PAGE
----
This article explores the nexus between mobility, livelihoods, and socioeconomic status of refugees in the Buduburam refugee settlement in Ghana. Currently, refugee livelihoods are increasingly characterized by multi-directional movement and multi-locality, coupled with complex social networks. Given the relative freedom of movement for refugees in Ghana and the subregion, certain groups in Buduburam were engaged in mobile livelihoods, including cross-border trading of cell phones, used clothing, and jewelery across West Africa.
This article aims at a better understanding of the changing nature of borders in warring Syria. Contrary to much media commentary, the Syrian uprising and the subsequent conflict have not been about territorial claims. In 2011, the borders of Syria were de facto pacified and, with the important exception of the border with Israel, were accepted as the legitimate boundaries of the Syrian state. This, however, does not contradict the fact that the unfolding of the Syrian uprising has had deep transformative effects on the borders of the country.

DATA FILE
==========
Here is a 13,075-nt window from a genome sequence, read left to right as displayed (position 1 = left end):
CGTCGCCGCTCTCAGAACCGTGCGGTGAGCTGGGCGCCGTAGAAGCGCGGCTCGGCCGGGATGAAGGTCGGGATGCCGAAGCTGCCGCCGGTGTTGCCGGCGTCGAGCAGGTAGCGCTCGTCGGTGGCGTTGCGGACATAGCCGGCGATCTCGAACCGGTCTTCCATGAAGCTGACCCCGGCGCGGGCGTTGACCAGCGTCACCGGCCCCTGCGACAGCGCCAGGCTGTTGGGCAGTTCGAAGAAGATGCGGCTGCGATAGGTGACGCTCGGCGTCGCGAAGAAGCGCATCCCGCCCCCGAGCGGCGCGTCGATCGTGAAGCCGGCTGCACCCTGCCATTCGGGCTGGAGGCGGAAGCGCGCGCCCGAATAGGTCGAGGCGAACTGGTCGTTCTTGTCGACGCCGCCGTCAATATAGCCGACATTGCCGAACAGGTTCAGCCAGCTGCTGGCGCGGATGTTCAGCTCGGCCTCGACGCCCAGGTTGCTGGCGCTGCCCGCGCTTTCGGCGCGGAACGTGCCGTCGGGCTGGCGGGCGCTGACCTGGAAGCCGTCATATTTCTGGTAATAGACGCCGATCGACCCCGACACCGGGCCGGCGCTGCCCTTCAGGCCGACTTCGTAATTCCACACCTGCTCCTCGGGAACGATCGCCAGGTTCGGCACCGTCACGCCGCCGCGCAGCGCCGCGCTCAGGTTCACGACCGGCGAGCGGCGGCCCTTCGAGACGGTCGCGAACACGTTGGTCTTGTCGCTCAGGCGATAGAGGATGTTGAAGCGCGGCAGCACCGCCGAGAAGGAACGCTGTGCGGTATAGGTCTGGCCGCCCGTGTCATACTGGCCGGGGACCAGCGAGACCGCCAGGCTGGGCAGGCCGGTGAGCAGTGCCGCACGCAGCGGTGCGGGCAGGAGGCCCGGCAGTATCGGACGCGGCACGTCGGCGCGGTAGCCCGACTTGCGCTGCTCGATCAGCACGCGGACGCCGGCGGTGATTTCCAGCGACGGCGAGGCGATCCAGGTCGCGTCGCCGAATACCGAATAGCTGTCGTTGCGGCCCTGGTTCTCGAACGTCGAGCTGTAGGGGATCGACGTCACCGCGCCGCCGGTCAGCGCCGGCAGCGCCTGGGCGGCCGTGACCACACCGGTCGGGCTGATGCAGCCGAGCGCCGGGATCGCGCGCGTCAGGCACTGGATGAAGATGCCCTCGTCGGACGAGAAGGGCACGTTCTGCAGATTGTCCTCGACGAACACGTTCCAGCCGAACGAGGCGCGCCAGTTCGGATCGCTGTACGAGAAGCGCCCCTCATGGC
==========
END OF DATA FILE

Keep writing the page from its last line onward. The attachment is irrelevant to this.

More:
Cory Rodgers, Louise Bloom
Jeff Crisp, Katy Long